Best Original Score
Dario Marianelli, Anna Karenina
Alexandre Desplat, Argo
Mychael Danna, Life of Pi
John Williams, Lincoln
Thomas Newman, Skyfall
The Original Score category, and in fact the craft in general, is often less prone to recognizable melodic tunes as it is to gimmickry, a term I use here in the most respectful manner. Most wouldn’t consider it such a terrible thing to find a film’s musical rhythm and then keep on returning to that consistent beat. That does not mean returning to a specific musical theme, such as the bellowing and honestly irritating theme for superhero blockbuster The Avengers. The nominees here scarcely touch on their most common themes, most surprisingly in the case of the often boisterous John Williams, as constant a presence in this category as he is in any given year.
Perhaps Williams’ comparatively subtle work on Lincoln is what most cling to about it, though it doesn’t much help his chances at winning if we scarcely notice the music whilst watching. The score is a much more constant presence in the other films nominated, particularly in Best Picture frontrunner Argo. Though Alexandre Desplat worked on two films set in the middle east this year, his work on Zero Dark Thirty had an eerier and more pulsating quality to it, whilst his nominated score for Argo hits a different emotional chord. Rather than America’s obsessive losing battle against Al Qaeda, Argo isn’t about nations antagonizing one another. The music respects the middle eastern territory of Ben Affleck’s film, and furthermore goes for an optimistic mood climaxing in a resounding note of pure joy at the film’s climax. If the Academy deeply responds to the film, Desplat may at last take home his first award.
Dario Marianelli is at something of a disadvantage since his last nomination amounted to his first win, also at Joe Wright’s side with Atonement. As that film worked off the plucky sounds of a typewriter to transition into an entertainingly active score, Marianelli’s instruments find themselves occasionally worked into the diegesis of Anna Karenina‘s stage universe. Sexuality his externalized aptly whether it’s merely playful of deceitfully passionate, and if the Academy is feeling especially generous it may top Joe Wright’s under-nominated film with a clean sweep of its nominated categories.
The biggest surprise inclusion of this category was without a doubt Thomas Newman’s score for spy thriller Skyfall, though the film’s five nominations nonetheless granted it none above the line. That makes Newman’s expansive work on the James Bond franchise, neither overindulging on the series’ main theme or Adele Adkins’ title song, more of an appeasement offer to the fans. Aside all these past nominees of the category, it’ll likely be first time nominee Mychael Danna who takes the award for his ethereal, Indian chant heavy score for longtime collaborator Ang Lee’s Life of Pi. The nomination is well overdue, given undervalued work on The Ice Storm, Little Miss Sunshine, and most recently Moneyball. Perhaps the Academy is awarding him for his most obvious work in knowledge of how unlikely it is he’ll have another chance to win this category, given his past history.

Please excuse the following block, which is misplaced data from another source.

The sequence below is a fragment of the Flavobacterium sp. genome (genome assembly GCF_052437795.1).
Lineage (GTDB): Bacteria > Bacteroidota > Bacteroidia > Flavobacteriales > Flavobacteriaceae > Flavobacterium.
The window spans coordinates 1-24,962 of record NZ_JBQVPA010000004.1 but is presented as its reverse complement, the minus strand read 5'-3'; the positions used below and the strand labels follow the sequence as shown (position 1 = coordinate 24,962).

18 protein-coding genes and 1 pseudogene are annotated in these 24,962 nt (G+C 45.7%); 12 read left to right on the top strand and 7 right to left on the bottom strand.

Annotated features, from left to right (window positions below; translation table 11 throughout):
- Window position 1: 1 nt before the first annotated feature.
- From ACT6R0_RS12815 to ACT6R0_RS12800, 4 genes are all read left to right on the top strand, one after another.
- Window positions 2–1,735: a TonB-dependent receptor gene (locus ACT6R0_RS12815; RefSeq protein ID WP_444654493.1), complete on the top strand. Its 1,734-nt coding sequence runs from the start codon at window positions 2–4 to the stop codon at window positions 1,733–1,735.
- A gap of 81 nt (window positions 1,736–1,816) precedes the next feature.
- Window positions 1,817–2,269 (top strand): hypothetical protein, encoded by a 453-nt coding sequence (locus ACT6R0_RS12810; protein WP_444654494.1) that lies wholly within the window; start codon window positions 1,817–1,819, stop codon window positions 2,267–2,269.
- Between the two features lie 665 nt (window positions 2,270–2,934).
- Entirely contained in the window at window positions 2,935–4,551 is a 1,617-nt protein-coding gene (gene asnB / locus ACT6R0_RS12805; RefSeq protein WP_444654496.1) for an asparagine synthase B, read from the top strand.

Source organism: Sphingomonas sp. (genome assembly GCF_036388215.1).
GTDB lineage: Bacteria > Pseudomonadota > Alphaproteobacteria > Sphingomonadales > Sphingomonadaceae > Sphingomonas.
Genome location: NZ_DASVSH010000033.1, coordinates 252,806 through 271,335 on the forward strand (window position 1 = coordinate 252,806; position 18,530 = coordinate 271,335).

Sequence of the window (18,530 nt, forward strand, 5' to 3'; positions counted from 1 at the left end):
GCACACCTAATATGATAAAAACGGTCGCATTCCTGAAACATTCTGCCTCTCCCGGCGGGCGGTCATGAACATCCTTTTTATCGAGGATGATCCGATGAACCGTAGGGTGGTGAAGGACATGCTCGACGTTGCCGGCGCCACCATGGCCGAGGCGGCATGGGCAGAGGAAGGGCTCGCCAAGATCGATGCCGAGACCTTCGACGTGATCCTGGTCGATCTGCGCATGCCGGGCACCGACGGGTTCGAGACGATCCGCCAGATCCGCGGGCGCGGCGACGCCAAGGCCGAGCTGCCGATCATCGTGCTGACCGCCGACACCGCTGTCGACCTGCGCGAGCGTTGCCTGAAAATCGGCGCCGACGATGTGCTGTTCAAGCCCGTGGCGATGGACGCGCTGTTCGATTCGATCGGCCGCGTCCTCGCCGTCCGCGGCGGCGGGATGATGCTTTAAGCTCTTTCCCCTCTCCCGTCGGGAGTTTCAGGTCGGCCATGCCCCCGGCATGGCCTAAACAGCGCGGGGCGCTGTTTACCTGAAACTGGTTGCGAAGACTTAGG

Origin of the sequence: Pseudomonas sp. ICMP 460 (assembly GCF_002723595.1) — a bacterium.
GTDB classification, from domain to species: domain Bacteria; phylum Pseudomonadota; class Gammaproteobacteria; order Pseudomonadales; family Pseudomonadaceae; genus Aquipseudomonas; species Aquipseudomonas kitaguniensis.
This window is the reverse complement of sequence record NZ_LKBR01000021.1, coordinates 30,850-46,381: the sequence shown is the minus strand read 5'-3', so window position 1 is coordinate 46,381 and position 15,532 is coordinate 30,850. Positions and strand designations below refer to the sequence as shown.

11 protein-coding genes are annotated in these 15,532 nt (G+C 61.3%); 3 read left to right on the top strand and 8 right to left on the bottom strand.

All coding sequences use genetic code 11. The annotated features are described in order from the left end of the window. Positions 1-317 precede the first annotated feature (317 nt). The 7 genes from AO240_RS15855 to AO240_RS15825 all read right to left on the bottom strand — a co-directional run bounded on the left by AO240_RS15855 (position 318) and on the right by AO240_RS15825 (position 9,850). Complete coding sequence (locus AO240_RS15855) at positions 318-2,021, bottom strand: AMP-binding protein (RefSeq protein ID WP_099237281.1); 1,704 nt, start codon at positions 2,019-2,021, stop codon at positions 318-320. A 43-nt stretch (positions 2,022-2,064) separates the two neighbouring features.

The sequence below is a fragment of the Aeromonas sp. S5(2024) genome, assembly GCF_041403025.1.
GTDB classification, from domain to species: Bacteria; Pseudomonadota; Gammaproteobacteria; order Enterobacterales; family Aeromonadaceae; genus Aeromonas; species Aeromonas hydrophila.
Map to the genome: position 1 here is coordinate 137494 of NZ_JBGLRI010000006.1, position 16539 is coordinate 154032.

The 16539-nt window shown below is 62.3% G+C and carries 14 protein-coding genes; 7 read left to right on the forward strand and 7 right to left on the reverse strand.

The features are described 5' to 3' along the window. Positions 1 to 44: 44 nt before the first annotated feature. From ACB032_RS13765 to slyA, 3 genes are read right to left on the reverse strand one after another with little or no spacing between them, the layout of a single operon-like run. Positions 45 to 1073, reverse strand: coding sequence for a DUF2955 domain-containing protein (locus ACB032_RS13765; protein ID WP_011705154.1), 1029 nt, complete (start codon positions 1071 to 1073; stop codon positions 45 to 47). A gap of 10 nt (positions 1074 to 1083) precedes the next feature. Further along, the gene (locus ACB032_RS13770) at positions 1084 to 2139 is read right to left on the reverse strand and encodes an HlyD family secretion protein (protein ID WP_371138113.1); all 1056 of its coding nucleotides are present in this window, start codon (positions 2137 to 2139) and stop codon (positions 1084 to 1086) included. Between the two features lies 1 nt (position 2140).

Predicted Winner: Mychael Danna, Life of Pi
Preferred Winner: Alexandre Desplat, Argo
Write-In Vote: Alexandre Desplat, Zero Dark Thirty
“Before My Time” from Chasing Ice
“Everybody Needs a Best Friend” from Ted
“Pi’s Lullaby” from Life of Pi
“Skyfall” from Skyfall
“Suddenly” from Les Miserables
We learned something gratifying about this race, and about the season in general, from the Golden Globe awards nearly a month ago. I predicted, as many others did, that Les Miserables‘ musical background would prey on sentimental viewers’ heartstrings, perhaps more than it deserved. As the season’s progressed, though, we’ve been seeing the film diminish gradually in influence. What seems to stick with this category, in opposition to Original Score, is the resistance of a memorable theme. “Suddenly” simply isn’t as addictive a tune as the ones originally composed by Claude-Michel Schönberg, though I do worry it’ll worm its way into future stage adaptations now.
There’s a temptation to side with “Pi’s Lullaby” from Life of Pi, since it’s almost imperceptibly of a piece with the original score of the film. I’d argue there’s more favor going that way than for Les Miserables. Certainly the least likely to steal this award is “Before My Time” from Chasing Ice, possibly one of the loveliest tunes nominated, though the odds are against the documentary pulling an upset. If there’s an upset to the agreed favorite, I’d posit odds in the way of Seth MacFarlane’s jingly theme to Ted, “Everybody Needs a Best Friend”. It’s an unabashed crowdpleaser, but who are we even kidding? This award is going to Adele for passionate spy ballad “Skyfall”, and deservedly so.
Predicted and Preferred Winner: “Skyfall” from Skyfall
Write-In Vote: “The Enemy” from Wuthering Heights